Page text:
"They are constructed as social pariahs, the twin pincer movement of stigma - poverty and exclusion and victim blaming of unemployed people - is problematic. It leads to psychotic distress."
Depression in its turn can make people vulnerable to drug and alcohol dependency, which underlines why it is so important for policy makers to consider worklessness as a whole rather than simply concentrating resources on those who are ready to work.
It could all add up to a depressing picture, but there are pioneering moves ahead.
Since it opened eight years ago, Newtown Development Centre has been offering services for the problems related to worklessness under one roof - childcare facilities, literacy courses, debt counselling and so on.
The city council is also taking a holistic approach to the way it provides services.
Earlier this year the Government announced Birmingham would receive £114 million over the next three years to tackle worklessness through its Working Neighbourhoods Fund. This will be allocated by Be Birmingham, a partnership of various organisations.
Within the next few months Birmingham City Council will be appointing its first Director of Employment, whose role will be to oversee and promote co-operation between the council, Job Centre Plus, the Learning and Skills Council and Birmingham Chamber of Commerce.
Michelle says a big problem for many long-term unemployed is that they do not like going outside their immediate area.
"It's about confidence," says Waheed. "Once they've got a job, it's different. They develop the confidence to travel outside their immediate area to work."
The city council therefore encourages investment in areas of high unemployment, so the jobs go to the people.
"It's about trying to connect the whole picture," says Waheed. "Now we have a coordinated strategy. There are exciting times ahead."
Anthony Givans, aged 51, was jobless for six years, despite re-training three times.
"It was desperate," he says of his time of unemployment. "It was very frustrating."
Anthony used to work in the Jewellery Quarter setting presses to make lockets, but he lost his job when the company relocated to Thailand.
While unemployed he did everything he could to find work. He expanded his welding skills by taking an NVQ in different types of welding. He went on painting and decorating courses and achieved NVQs at Levels 1 and 2 in them.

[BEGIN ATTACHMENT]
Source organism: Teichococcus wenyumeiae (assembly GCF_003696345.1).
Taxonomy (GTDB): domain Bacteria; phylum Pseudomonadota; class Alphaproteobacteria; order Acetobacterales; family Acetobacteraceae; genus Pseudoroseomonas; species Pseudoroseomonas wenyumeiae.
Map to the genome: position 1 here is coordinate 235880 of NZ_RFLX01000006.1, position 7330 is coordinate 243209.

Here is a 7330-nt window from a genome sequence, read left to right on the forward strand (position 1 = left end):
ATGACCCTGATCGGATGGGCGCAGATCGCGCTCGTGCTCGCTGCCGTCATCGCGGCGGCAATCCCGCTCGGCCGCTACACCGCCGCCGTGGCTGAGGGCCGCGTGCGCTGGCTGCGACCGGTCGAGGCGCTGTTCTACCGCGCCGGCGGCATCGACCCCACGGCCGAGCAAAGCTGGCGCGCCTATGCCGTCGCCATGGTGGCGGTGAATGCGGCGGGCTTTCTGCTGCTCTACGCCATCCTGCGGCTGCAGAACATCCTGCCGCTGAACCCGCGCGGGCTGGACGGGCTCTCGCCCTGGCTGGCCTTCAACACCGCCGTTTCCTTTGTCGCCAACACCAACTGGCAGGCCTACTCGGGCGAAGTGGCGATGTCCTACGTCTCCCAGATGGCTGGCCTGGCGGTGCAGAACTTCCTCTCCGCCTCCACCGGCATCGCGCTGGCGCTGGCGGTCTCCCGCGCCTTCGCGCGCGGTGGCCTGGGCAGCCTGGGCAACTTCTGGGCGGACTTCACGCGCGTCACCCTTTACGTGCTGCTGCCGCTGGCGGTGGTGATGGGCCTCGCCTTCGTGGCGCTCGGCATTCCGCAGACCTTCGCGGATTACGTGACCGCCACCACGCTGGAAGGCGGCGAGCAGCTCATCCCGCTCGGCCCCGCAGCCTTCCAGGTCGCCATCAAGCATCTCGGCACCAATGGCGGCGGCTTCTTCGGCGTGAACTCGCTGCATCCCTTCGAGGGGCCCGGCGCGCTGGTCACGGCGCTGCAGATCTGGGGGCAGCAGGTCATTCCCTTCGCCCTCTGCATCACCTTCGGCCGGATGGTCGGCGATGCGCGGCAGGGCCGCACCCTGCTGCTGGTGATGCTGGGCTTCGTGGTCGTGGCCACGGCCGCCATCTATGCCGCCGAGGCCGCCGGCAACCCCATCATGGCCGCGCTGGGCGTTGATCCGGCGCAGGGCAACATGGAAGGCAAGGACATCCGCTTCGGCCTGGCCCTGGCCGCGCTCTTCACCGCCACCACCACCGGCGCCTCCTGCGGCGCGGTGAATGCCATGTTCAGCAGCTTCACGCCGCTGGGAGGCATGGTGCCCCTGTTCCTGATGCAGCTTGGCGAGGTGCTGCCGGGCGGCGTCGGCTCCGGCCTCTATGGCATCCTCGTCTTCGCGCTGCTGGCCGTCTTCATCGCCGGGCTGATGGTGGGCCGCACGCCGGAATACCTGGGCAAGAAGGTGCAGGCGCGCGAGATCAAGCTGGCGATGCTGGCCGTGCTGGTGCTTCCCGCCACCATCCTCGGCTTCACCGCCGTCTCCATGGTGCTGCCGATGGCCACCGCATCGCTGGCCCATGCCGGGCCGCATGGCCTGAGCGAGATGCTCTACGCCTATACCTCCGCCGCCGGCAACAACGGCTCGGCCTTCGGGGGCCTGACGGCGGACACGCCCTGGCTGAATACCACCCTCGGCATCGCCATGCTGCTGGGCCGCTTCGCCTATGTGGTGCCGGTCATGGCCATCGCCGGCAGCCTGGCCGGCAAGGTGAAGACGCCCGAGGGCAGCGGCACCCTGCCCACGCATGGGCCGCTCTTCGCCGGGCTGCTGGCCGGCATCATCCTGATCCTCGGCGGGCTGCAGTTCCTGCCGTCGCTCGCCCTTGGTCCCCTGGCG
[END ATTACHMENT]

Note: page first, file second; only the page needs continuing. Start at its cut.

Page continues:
He re-trained in the skills needed to repair the rail tracks for Network Rail, but despite the fact that a job was prom-ised on completion of training, when he qualified, the work was not there.
Anthony's other problem was suffering discrimination due to a life-long speech impediment. He speaks clearly, but slowly.
"They discriminated against me," says Anthony. "Not because I'm black, but because of my speech.
"I didn't get a painting and decorating job. They knew I could do it, but they said 'if they give me a job, how will I get on with people?'
"It was frustrating after all that work. It took me 16 months to train. One of the things we had to do was a First Aid test. Out of 30 of us, only 12 passed because a lot of black men refused to do mouth-to-mouth resuscitation with a dummy.
"I got my First Aid and I could do the job, but they couldn't see past my speech."
Despite the disappointments Anthony never gave up.
"I'm not a person to rely on Job
Seekers Allowance. I did have a job. I had worked as a welder for 16 years. I've got all that experience. Why should I sit at home waiting for my giro?"
Two years ago, Anthony was helped by Pertemps Employment Alliance to find work as a presser at Acme Whistles in Hockley, where he is very happy.
"If you don't get up and look for a job, you aren't going to achieve anything."
At the age of 31, Rachel Womack-Powell has barely had a job for more than a few weeks at a time.
She left school when she was pregnant with no qualifications and now has three sons, aged 14, 11 and 10. "It was horrible being unemployed," she said. "It's really depressing. It's hard when your school friends are talking about what they've done and all you can say is 'I'm a mum.' I know it's a hard job, but..."
One of Rachel's difficulties was being a single parent and finding work that would fit into their school hours.
Added to that, the work had be well-paid to make it financially worth her while as with three children, she was entitled to significant benefits.
"It was that depressing being at home all day looking at those four walls that I suffered from depression for about ten years," she says.
Over many years and with the help of organisations like the Prince's Trust and Pertemps Employment Alliance, Rachel managed to gather the qualifications she needed to turn her life round. Within a few weeks, she will be opening her own floristry, Lily the Pinks in Bartley Green. She began preparing for this six years ago, doing a book-keeping course, a computer course, getting her driving licence and then a B-tech in floristry from Solihull College.
When she started her floristy course she came off the medication because handling the flowers and using her mind remedied her depression.
"It's exciting," she says of her venture. "It's stressful, but it's good. Even if it fails, at least I've given it a go."